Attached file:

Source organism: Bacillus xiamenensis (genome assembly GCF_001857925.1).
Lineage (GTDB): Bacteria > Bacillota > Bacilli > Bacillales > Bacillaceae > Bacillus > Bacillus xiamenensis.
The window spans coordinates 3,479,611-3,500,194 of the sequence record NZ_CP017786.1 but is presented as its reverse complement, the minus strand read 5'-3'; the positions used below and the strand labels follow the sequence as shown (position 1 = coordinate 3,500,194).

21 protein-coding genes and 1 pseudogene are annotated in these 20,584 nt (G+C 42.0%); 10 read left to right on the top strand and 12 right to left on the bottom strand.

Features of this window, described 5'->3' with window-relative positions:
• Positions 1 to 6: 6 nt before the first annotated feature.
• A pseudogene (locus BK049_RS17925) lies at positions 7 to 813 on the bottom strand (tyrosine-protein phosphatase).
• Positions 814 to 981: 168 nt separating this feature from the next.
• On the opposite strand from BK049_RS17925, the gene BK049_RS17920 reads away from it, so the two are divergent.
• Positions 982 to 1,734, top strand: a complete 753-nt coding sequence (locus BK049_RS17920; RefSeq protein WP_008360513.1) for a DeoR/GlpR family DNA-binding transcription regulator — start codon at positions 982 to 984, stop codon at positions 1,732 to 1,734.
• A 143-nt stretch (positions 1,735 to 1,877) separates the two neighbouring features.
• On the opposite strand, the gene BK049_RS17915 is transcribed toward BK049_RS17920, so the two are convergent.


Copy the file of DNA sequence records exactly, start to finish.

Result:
Source organism: Bacillus xiamenensis (genome assembly GCF_001857925.1).
Lineage (GTDB): Bacteria > Bacillota > Bacilli > Bacillales > Bacillaceae > Bacillus > Bacillus xiamenensis.
The window spans coordinates 3,479,611-3,500,194 of the sequence record NZ_CP017786.1 but is presented as its reverse complement, the minus strand read 5'-3'; the positions used below and the strand labels follow the sequence as shown (position 1 = coordinate 3,500,194).

21 protein-coding genes and 1 pseudogene are annotated in these 20,584 nt (G+C 42.0%); 10 read left to right on the top strand and 12 right to left on the bottom strand.

Features of this window, described 5'->3' with window-relative positions:
• Positions 1 to 6: 6 nt before the first annotated feature.
• A pseudogene (locus BK049_RS17925) lies at positions 7 to 813 on the bottom strand (tyrosine-protein phosphatase).
• Positions 814 to 981: 168 nt separating this feature from the next.
• On the opposite strand from BK049_RS17925, the gene BK049_RS17920 reads away from it, so the two are divergent.
• Positions 982 to 1,734, top strand: a complete 753-nt coding sequence (locus BK049_RS17920; RefSeq protein WP_008360513.1) for a DeoR/GlpR family DNA-binding transcription regulator — start codon at positions 982 to 984, stop codon at positions 1,732 to 1,734.
• A 143-nt stretch (positions 1,735 to 1,877) separates the two neighbouring features.
• On the opposite strand, the gene BK049_RS17915 is transcribed toward BK049_RS17920, so the two are convergent.